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Overview

The Nile Valley south of Cairo harbors an incomparable wealth of archaeological sites dating to the Pharaonic Era, ranging from painted tombs and bas reliefs to immense statues and restored temples, and it wouldn't be difficult for an enthusiast to spend several weeks exploring the region. For those with limited time, however, the obvious starting point is Luxor, which was the most sacred city in ancient Egypt, and served as capital for almost a millennium, peaking in influence over 1550-1000 BC. Highlights include the central Luxor Temple and outlying Karnak Temple, which were once linked by an avenue of sphinxes and are studded with ...

The Nile Valley south of Cairo harbors an incomparable wealth of archaeological sites dating to the Pharaonic Era, ranging from painted tombs and bas reliefs to immense statues and restored temples, and it wouldn't be difficult for an enthusiast to spend several weeks exploring the region. For those with limited time, however, the obvious starting point is Luxor, which was the most sacred city in ancient Egypt, and served as capital for almost a millennium, peaking in influence over 1550-1000 BC. Highlights include the central Luxor Temple and outlying Karnak Temple, which were once linked by an avenue of sphinxes and are studded with impressive obelisks, pillars and statues. The facing West Bank is even more rewarding, being the site of the Valley of the Kings and several other necropolises whose magnificently painted subterranean tombs date back 4,000 years, as well as the oddly modernist (and, again, fabulously decorated) temple built by Hatshepsut, the most important female pharaoh of the era. Farther south, the town of Aswan has a beautiful location facing the historical Elephantine Island, which can be visited on one of the felucca boats that have plied the Nile since time immemorial. Aswan is the base for day trips to Abu Simbel, whose peerless Great Temple, carved into a sandstone cliff by Rameses II in the 13th century and rediscovered by chance in 1813, was relocated to higher ground block by block when the Aswan Dam was constructed to form Lake Nasser in the 1960s.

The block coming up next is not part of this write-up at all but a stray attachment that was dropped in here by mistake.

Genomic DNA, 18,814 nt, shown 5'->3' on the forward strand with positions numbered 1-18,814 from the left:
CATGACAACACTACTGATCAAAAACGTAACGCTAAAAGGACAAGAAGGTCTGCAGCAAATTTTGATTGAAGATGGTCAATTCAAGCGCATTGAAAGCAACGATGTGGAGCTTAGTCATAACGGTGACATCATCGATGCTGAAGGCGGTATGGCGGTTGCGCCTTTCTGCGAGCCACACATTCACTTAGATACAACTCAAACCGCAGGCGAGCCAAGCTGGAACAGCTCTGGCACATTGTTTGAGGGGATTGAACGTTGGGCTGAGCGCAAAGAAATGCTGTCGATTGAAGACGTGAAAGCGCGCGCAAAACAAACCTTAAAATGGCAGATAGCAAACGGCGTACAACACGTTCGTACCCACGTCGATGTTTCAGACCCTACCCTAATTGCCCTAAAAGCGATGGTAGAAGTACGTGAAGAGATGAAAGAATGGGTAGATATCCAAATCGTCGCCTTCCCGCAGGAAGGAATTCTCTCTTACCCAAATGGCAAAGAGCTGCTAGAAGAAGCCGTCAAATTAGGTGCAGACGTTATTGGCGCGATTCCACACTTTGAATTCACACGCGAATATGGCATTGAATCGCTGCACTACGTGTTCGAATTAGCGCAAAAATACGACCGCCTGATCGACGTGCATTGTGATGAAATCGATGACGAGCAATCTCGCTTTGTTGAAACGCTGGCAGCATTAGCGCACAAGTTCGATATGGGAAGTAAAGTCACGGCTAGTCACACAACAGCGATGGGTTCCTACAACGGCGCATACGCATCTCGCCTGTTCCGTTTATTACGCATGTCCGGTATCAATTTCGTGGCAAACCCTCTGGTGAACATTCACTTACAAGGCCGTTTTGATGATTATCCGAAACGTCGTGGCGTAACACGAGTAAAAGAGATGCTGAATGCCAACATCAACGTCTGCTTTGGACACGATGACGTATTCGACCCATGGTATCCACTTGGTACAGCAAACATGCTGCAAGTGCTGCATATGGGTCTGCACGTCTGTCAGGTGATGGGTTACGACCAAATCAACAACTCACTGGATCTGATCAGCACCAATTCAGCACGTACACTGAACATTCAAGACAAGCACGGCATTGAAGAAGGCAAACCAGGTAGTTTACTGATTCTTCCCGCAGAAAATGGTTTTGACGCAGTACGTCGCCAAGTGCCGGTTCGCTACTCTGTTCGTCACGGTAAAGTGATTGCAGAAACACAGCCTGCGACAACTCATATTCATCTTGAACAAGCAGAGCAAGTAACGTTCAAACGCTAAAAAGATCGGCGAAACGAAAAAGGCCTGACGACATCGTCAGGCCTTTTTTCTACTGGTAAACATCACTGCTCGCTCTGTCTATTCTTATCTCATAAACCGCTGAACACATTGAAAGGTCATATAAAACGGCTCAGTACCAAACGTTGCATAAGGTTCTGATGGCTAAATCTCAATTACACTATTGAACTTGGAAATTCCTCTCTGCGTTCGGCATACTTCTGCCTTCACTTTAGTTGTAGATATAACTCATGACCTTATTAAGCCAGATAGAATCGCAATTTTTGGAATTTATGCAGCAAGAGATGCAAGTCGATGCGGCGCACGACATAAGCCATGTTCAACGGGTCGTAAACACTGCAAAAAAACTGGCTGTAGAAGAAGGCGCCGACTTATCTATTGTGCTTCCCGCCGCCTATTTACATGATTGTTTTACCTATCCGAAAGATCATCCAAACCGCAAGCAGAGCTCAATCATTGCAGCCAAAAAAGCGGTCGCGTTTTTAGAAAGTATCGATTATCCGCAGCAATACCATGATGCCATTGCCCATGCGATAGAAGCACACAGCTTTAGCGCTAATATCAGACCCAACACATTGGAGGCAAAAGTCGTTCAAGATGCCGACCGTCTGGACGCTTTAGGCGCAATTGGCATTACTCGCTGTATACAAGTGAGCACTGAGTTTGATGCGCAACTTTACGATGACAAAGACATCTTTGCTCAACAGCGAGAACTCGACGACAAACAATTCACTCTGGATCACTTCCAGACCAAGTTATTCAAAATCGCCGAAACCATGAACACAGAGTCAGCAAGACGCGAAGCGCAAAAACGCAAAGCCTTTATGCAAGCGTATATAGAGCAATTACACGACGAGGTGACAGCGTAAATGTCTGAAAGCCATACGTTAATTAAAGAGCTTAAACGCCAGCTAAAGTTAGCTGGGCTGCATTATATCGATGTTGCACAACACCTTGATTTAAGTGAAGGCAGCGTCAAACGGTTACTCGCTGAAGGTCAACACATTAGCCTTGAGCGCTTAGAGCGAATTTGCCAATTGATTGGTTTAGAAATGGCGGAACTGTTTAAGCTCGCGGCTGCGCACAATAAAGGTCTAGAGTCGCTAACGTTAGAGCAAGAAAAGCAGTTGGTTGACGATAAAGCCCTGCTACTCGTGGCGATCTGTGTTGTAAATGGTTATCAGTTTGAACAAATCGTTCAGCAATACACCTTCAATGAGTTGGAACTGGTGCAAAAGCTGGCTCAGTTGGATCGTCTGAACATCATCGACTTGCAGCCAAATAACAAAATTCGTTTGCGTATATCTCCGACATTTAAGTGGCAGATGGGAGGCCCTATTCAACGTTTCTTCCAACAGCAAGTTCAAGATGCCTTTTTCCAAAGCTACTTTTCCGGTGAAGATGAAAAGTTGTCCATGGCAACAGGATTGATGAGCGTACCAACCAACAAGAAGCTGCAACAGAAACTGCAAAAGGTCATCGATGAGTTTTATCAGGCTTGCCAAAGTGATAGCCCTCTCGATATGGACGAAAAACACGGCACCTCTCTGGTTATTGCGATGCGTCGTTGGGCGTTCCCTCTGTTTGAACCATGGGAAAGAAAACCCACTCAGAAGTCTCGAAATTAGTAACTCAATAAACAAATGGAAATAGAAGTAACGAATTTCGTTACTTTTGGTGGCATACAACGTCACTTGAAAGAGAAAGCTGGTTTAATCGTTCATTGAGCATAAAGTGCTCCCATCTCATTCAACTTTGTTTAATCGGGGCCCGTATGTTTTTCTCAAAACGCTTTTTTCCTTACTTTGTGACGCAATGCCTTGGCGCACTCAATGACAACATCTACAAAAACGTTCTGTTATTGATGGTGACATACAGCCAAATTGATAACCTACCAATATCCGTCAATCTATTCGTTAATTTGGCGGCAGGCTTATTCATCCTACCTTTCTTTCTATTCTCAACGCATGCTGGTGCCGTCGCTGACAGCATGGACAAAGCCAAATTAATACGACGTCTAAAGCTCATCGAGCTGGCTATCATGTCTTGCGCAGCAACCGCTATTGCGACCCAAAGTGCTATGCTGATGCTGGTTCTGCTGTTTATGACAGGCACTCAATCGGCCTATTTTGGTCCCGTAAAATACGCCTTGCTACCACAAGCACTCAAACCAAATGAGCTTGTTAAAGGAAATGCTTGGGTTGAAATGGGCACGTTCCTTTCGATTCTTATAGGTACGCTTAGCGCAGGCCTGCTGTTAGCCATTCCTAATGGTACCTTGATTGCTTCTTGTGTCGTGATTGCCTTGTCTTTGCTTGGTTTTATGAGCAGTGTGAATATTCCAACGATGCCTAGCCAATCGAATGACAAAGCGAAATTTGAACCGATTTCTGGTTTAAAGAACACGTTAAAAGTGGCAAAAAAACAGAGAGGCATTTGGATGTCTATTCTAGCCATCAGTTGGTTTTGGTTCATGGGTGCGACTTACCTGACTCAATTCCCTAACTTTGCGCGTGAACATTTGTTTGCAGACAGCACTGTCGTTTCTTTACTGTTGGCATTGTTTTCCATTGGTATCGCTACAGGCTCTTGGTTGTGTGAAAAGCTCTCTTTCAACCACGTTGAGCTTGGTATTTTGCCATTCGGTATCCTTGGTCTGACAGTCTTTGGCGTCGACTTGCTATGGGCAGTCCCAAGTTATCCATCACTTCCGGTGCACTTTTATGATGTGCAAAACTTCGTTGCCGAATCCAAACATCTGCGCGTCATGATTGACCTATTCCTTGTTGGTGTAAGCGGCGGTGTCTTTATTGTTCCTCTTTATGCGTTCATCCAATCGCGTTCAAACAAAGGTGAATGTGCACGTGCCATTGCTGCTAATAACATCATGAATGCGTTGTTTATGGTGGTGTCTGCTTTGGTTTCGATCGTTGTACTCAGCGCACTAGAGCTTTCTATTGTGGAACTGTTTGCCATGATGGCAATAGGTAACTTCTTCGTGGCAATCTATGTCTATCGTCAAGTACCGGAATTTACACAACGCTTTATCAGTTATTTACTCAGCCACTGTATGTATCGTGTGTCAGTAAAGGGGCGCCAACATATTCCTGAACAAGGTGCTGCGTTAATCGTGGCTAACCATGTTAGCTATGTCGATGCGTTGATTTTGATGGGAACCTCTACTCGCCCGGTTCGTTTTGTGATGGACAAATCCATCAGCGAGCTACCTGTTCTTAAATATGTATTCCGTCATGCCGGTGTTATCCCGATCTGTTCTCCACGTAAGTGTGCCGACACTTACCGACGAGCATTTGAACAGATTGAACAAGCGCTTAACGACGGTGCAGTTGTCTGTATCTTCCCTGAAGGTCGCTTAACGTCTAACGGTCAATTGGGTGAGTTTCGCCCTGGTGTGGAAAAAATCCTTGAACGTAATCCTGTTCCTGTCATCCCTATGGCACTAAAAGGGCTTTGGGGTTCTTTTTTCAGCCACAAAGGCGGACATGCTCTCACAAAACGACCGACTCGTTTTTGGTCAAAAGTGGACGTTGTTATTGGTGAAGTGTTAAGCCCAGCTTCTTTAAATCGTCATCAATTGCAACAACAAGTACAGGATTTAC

Philip Briggs
About the Expert

Philip Briggs has written or contributed to 50-plus editions of Bradt, Insight, AA and Berlitz guidebooks to African destinations.

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Philip Briggs for Triporati

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Facts at a Glance

  • Location: Originates in Ethiopia; runs through western Egypt from the southern border north to the Mediterranean Sea
  • Language: Arabic
  • Currency: Egyptian Pound
  • Research: Egypt | Nile
  • Weather: Rainfall | Daylight

Climate

  • Best Time to Visit:

    Temperatures are most comfortable in the northern winter (Oct-Apr) but there's much less overcrowding in summer, assuming that you can tolerate the heat.